My friend has a son who is an exceptional musician, and was recently accepted to one of the most prestigious college music programs in the country. The other weekend my friend went to visit his son, who took him to the music lab to show his dad what he was learning about the science of harmonization, and how music that sounds spontaneous is actually the result of complex scientific principles.
Report: Global Massive Open Online Courses Market 2014-2018 from TechNavio
Like any parent would be, my friend is immensely proud of his son. And, like any good parent would be, he wonders how his son will take what he learns in school and translate that to a lucrative career—or at least one that pays the bills, and opens even the possibility of supporting my friend’s hoped-for future grandchildren.
It’s a scary thing if you’ve invested a significant amount of money in an education other people label “useless”. But as someone who has hired people for a long time now, I don’t believe any degree is “useless”.
If I can’t see the value of someone who understands the science of harmonization could bring to my organization, then I am doing a poor job as a hiring manager. And I’m missing the chance to bring some outside of the box thinking and potential for innovation into my business.
That said, it’s still the job candidate’s responsibility to find a way to demonstrate how their education has increased their ability to think critically and bring a fresh perspective.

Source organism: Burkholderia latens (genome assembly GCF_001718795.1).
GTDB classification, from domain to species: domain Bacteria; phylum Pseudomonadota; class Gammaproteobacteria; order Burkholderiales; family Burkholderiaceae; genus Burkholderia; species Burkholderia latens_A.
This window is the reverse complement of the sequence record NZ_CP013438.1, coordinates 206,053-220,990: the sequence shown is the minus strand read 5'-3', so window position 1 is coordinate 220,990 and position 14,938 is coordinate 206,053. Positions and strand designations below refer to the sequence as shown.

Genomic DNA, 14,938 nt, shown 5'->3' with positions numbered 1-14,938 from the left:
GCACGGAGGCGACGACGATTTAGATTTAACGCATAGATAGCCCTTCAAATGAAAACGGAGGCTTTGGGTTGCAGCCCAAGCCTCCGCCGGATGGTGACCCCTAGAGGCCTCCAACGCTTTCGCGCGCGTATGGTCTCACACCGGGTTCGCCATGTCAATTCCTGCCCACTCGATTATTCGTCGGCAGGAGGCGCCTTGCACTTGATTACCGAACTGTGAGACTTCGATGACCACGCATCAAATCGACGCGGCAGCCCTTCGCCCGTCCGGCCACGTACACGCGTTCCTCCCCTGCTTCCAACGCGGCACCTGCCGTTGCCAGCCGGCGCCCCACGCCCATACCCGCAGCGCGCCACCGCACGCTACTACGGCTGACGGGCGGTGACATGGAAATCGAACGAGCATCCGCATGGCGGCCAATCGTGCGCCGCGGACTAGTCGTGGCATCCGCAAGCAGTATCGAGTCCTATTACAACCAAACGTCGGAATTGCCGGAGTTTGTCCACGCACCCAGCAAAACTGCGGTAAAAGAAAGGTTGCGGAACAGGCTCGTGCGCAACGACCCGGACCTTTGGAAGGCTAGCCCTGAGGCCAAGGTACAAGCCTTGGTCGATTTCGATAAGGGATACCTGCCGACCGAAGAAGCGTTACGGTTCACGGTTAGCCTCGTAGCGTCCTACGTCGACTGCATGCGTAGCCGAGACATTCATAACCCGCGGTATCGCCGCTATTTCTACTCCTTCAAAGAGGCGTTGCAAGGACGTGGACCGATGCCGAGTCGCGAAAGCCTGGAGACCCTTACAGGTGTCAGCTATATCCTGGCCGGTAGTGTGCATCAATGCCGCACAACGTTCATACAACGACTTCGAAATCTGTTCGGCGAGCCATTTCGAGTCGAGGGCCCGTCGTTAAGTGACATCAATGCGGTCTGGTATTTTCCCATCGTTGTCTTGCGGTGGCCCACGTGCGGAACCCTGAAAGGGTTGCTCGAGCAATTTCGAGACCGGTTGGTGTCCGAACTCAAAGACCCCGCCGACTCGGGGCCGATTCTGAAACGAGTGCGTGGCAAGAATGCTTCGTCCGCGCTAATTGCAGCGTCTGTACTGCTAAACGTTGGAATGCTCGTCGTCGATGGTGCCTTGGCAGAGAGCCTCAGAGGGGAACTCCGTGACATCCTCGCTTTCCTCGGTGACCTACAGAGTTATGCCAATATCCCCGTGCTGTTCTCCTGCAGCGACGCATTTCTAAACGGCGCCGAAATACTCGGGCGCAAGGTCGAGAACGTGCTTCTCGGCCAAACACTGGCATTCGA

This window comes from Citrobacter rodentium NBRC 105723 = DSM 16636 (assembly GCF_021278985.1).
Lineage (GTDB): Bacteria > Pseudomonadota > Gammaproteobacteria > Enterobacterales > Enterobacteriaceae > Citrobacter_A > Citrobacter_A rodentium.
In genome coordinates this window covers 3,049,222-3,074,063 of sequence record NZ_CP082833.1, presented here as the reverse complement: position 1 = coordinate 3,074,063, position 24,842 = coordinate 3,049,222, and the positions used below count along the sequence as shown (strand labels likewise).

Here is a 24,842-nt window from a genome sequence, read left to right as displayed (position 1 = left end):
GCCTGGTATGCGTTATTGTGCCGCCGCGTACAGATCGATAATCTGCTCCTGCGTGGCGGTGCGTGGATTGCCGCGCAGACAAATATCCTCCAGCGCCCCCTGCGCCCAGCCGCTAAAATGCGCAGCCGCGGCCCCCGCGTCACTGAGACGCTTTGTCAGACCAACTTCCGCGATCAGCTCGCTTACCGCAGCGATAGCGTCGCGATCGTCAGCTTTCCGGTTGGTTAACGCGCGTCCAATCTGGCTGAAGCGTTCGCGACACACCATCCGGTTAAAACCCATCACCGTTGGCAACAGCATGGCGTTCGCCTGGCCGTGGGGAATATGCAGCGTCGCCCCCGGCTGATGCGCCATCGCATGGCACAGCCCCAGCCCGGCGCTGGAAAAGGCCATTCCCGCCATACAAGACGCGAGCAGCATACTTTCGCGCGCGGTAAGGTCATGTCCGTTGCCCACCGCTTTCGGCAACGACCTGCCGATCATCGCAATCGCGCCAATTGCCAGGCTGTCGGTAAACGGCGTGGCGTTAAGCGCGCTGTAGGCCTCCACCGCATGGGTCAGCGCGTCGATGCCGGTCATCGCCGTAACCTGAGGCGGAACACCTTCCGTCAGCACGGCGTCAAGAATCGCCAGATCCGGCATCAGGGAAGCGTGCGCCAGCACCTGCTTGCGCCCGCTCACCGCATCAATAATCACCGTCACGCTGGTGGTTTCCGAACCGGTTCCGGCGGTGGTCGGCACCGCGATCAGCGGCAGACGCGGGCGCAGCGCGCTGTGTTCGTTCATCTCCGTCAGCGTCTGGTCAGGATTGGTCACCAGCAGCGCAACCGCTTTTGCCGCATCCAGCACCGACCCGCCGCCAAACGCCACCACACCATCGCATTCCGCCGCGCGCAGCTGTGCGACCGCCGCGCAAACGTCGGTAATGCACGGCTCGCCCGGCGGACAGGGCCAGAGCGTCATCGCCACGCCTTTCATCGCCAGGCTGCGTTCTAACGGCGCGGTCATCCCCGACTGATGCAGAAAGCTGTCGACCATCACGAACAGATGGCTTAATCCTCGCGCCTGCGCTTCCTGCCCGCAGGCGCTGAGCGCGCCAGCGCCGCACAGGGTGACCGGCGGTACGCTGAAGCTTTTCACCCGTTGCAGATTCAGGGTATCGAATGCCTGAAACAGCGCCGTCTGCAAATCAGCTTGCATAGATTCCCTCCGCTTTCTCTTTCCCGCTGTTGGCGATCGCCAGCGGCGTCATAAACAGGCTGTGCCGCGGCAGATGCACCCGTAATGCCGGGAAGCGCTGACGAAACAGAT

Job Training vs. Education
The infamous “underwater basket weaving degree” doesn’t exist. Next to that, art history might be the most dismissed major, at least in pop culture. However, art history is defined as “the study of art in its historical development and context”. Remove the word art, and think of that sentence in a different way. If someone can understand historical development and context, they can surely be taught the more practical aspects of most jobs.
Our tendency to conflate job training and education is a mistake. If we really believe in the power of the free market and creative destruction, than by definition most jobs people get trained for are in the process of becoming obsolete.
People do need to be trained to do whatever it is they are going to do for a living, but they also need to know how to think critically, observe and understand patterns, and be forward thinking – among many other things. If they don’t know how to do those things not only will the workforce leave them behind, but the companies that hire them will eventually be left behind as well.
Those qualities can be developed in a variety of places, but a liberal arts degree is one of those places. And, as Walter Isaacson said in this post, we do need engineers and computer scientists, but we also need people who understand what it means to be human.
All of that aside, if you are someone with a degree that others may dismiss, and you aren’t becoming a curator or a musician, you face an uphill climb. Hiring managers are short on time and long on candidates, and it’s on you to show how your education impacted the way you think, not just what you know–because, for the vast majority of professions, how you think is more important than what you know.
That’s true for any recent college grad, but it’s especially true if you just spent a significant amount of money on a degree that others don’t always view favorably. Finding ways to demonstrate your value, critical thinking skills, and entrepreneurial drive is not easy, but it is easier than it used to be. Write a blog, design an app, start a nonprofit—do something that shows you are more than just a piece of paper and that what you learned actually gave you a skill set that others may find valuable.
The only thing useless is accepting a paradigm that doesn’t have to be true.